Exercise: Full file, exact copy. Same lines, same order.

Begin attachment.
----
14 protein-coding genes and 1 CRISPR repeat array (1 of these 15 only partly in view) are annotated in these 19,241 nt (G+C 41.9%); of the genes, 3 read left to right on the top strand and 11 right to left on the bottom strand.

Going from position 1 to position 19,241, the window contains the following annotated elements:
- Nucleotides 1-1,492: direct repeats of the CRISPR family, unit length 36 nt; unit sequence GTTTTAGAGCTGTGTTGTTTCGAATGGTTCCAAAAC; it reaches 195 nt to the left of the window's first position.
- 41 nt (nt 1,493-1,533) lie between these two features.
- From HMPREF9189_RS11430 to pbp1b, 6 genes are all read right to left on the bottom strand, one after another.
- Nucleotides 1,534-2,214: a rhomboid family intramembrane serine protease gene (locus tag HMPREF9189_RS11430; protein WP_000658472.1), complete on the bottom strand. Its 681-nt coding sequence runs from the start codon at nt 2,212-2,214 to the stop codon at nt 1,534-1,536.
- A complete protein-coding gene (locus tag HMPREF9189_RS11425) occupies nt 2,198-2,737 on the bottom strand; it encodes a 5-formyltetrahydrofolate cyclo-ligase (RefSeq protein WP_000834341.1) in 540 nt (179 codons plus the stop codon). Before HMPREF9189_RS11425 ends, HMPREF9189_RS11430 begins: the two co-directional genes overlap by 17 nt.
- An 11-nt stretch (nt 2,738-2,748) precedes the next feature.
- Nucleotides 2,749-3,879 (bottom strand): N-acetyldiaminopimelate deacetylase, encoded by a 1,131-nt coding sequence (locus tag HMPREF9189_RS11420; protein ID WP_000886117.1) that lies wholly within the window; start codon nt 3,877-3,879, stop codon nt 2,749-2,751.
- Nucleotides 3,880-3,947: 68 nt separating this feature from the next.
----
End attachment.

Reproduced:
14 protein-coding genes and 1 CRISPR repeat array (1 of these 15 only partly in view) are annotated in these 19,241 nt (G+C 41.9%); of the genes, 3 read left to right on the top strand and 11 right to left on the bottom strand.

Going from position 1 to position 19,241, the window contains the following annotated elements:
- Nucleotides 1-1,492: direct repeats of the CRISPR family, unit length 36 nt; unit sequence GTTTTAGAGCTGTGTTGTTTCGAATGGTTCCAAAAC; it reaches 195 nt to the left of the window's first position.
- 41 nt (nt 1,493-1,533) lie between these two features.
- From HMPREF9189_RS11430 to pbp1b, 6 genes are all read right to left on the bottom strand, one after another.
- Nucleotides 1,534-2,214: a rhomboid family intramembrane serine protease gene (locus tag HMPREF9189_RS11430; protein WP_000658472.1), complete on the bottom strand. Its 681-nt coding sequence runs from the start codon at nt 2,212-2,214 to the stop codon at nt 1,534-1,536.
- A complete protein-coding gene (locus tag HMPREF9189_RS11425) occupies nt 2,198-2,737 on the bottom strand; it encodes a 5-formyltetrahydrofolate cyclo-ligase (RefSeq protein WP_000834341.1) in 540 nt (179 codons plus the stop codon). Before HMPREF9189_RS11425 ends, HMPREF9189_RS11430 begins: the two co-directional genes overlap by 17 nt.
- An 11-nt stretch (nt 2,738-2,748) precedes the next feature.
- Nucleotides 2,749-3,879 (bottom strand): N-acetyldiaminopimelate deacetylase, encoded by a 1,131-nt coding sequence (locus tag HMPREF9189_RS11420; protein ID WP_000886117.1) that lies wholly within the window; start codon nt 3,877-3,879, stop codon nt 2,749-2,751.
- Nucleotides 3,880-3,947: 68 nt separating this feature from the next.